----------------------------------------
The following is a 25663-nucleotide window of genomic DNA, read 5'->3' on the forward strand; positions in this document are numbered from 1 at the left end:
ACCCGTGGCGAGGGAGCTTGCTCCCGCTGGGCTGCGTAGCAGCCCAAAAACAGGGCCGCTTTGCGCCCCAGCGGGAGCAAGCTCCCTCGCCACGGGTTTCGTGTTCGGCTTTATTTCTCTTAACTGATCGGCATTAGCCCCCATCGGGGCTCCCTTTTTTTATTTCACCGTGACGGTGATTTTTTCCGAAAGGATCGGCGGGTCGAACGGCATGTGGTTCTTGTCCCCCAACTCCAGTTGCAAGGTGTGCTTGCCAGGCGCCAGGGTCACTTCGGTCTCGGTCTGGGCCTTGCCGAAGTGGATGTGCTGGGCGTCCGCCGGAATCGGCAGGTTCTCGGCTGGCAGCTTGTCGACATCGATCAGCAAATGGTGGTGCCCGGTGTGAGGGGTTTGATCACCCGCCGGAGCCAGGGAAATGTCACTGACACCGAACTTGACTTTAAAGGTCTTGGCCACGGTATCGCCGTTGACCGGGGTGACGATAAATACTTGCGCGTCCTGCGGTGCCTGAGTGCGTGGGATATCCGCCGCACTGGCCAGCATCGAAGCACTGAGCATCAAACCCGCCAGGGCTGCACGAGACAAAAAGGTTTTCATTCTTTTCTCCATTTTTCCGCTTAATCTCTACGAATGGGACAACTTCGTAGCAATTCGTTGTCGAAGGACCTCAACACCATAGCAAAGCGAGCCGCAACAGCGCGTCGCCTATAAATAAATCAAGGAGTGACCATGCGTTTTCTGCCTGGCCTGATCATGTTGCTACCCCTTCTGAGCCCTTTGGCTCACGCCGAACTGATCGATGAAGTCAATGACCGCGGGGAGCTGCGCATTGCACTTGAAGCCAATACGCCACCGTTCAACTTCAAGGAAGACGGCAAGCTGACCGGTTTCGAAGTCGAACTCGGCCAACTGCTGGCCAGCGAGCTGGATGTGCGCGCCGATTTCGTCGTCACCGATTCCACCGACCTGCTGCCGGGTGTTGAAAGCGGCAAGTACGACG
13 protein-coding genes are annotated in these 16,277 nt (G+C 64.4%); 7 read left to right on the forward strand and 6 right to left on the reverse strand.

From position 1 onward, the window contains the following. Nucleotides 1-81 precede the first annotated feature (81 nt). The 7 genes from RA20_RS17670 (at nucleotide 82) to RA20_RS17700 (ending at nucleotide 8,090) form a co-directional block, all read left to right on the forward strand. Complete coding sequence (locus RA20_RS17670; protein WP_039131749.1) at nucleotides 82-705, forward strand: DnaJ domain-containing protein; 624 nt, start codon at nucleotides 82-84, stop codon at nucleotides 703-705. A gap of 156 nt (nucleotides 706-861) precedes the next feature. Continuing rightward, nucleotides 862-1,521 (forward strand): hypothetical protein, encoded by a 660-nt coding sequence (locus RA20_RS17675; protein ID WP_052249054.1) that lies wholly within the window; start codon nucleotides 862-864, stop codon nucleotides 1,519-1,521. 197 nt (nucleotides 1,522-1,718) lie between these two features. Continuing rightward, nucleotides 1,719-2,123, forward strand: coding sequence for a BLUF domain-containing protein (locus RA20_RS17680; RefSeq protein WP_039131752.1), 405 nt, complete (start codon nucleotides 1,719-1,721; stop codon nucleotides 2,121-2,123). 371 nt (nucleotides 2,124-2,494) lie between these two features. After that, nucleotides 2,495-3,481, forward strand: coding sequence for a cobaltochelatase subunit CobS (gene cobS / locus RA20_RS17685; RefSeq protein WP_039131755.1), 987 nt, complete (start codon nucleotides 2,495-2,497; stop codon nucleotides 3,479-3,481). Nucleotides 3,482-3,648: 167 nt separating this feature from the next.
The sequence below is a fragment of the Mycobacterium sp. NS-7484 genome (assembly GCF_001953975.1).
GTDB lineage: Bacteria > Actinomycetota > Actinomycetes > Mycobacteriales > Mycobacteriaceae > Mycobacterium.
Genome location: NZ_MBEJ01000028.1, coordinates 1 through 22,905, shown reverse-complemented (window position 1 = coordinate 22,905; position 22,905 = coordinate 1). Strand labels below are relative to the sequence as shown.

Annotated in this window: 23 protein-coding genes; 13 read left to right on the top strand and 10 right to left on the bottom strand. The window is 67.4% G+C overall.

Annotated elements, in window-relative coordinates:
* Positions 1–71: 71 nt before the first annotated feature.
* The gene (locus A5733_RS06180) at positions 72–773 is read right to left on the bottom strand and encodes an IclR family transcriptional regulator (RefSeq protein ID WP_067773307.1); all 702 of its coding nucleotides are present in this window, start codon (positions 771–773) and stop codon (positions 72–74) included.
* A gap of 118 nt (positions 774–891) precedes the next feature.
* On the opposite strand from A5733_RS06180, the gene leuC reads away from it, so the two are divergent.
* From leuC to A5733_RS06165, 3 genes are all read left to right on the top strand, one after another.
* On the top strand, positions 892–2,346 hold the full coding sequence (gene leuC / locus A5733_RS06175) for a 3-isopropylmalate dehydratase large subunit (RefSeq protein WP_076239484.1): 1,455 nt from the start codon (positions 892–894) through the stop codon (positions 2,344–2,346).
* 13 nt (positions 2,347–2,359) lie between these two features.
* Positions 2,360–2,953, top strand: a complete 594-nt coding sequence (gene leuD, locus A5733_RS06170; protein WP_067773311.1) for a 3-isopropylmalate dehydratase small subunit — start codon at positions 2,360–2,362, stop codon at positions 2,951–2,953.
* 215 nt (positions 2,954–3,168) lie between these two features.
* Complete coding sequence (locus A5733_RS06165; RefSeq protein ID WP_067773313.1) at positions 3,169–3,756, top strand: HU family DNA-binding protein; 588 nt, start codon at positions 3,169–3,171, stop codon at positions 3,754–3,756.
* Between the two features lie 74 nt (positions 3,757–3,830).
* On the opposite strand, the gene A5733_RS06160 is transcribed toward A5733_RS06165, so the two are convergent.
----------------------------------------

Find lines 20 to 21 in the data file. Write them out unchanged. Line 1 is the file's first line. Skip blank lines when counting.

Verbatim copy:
* Between the two features lie 74 nt (positions 3,757–3,830).
* On the opposite strand, the gene A5733_RS06160 is transcribed toward A5733_RS06165, so the two are convergent.